The EU's Security Policy
In 1999, ten years of heated debate about the EU's role in defense policy came to an end, when the EU decided to establish an autonomous security and defense policy. Germany and Britain had been key players in the years leading to this decision. But they played markedly different roles – the former endorsing the idea from the beginning, the latter dragging its heels and only reluctantly becoming a supporter. Nonetheless both British and German policies can be understood as responses to impulses from the international system. The end of the Cold War prompted both states to pursue a policy of balancing US power. Yet international institutions constrained their balancing efforts differently. To demonstrate this, this study builds on the theories of neo-realism and historical institutionalism and develops the approach of structure-based foreign policy analysis: a new mode of analyzing security policies as responses to the international environment.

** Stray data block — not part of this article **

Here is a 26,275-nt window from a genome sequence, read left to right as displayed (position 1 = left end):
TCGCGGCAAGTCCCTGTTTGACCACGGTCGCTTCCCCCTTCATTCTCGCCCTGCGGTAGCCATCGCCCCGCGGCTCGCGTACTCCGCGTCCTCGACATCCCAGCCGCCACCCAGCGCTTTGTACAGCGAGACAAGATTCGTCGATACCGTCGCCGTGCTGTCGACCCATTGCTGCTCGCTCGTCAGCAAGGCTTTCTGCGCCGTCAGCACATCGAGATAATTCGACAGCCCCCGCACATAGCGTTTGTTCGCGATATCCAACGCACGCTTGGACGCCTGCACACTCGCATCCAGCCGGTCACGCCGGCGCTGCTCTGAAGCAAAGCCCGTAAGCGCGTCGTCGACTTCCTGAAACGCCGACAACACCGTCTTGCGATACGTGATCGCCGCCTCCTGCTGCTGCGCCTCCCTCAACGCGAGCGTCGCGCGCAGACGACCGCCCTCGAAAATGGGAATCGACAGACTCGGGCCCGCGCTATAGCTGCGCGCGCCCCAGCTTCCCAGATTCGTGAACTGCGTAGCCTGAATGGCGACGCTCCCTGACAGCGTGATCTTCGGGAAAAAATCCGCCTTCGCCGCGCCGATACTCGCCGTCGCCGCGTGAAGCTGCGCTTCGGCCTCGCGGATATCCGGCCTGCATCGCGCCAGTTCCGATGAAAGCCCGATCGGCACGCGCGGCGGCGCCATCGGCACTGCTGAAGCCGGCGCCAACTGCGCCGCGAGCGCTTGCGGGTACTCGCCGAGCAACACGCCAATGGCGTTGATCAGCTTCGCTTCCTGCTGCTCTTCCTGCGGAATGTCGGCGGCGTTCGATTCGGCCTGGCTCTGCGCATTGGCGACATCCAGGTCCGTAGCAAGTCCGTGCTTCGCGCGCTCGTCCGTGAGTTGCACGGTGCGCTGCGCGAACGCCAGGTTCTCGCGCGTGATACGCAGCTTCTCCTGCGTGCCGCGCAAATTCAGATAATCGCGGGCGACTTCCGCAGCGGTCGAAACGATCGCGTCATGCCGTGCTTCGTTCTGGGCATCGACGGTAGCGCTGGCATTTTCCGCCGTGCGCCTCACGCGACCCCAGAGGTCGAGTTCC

(Abstract taken from the publishing house's website under http://www.palgrave.com/products/title.aspx?PID=392015)
Dirk Peters, Constrained Balancing: The EU's Security Policy, Basingstoke (Palgrave), 2010.
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